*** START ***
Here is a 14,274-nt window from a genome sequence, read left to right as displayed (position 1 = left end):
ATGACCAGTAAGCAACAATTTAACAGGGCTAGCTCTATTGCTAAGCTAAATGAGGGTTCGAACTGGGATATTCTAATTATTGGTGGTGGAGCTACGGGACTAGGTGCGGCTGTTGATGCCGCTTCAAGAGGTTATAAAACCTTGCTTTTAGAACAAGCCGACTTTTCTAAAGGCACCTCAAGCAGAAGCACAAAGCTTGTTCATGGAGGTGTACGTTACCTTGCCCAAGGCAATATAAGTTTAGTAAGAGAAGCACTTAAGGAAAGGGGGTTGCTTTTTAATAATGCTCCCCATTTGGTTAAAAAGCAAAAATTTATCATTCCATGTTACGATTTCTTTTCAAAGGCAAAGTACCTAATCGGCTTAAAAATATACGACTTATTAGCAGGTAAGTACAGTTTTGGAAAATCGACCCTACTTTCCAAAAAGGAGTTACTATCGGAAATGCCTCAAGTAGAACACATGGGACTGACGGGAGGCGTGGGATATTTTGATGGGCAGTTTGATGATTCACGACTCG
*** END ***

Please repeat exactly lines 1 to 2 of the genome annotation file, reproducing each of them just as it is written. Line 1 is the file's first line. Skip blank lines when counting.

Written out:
Here is a 14,274-nt window from a genome sequence, read left to right as displayed (position 1 = left end):
ATGACCAGTAAGCAACAATTTAACAGGGCTAGCTCTATTGCTAAGCTAAATGAGGGTTCGAACTGGGATATTCTAATTATTGGTGGTGGAGCTACGGGACTAGGTGCGGCTGTTGATGCCGCTTCAAGAGGTTATAAAACCTTGCTTTTAGAACAAGCCGACTTTTCTAAAGGCACCTCAAGCAGAAGCACAAAGCTTGTTCATGGAGGTGTACGTTACCTTGCCCAAGGCAATATAAGTTTAGTAAGAGAAGCACTTAAGGAAAGGGGGTTGCTTTTTAATAATGCTCCCCATTTGGTTAAAAAGCAAAAATTTATCATTCCATGTTACGATTTCTTTTCAAAGGCAAAGTACCTAATCGGCTTAAAAATATACGACTTATTAGCAGGTAAGTACAGTTTTGGAAAATCGACCCTACTTTCCAAAAAGGAGTTACTATCGGAAATGCCTCAAGTAGAACACATGGGACTGACGGGAGGCGTGGGATATTTTGATGGGCAGTTTGATGATTCACGACTCG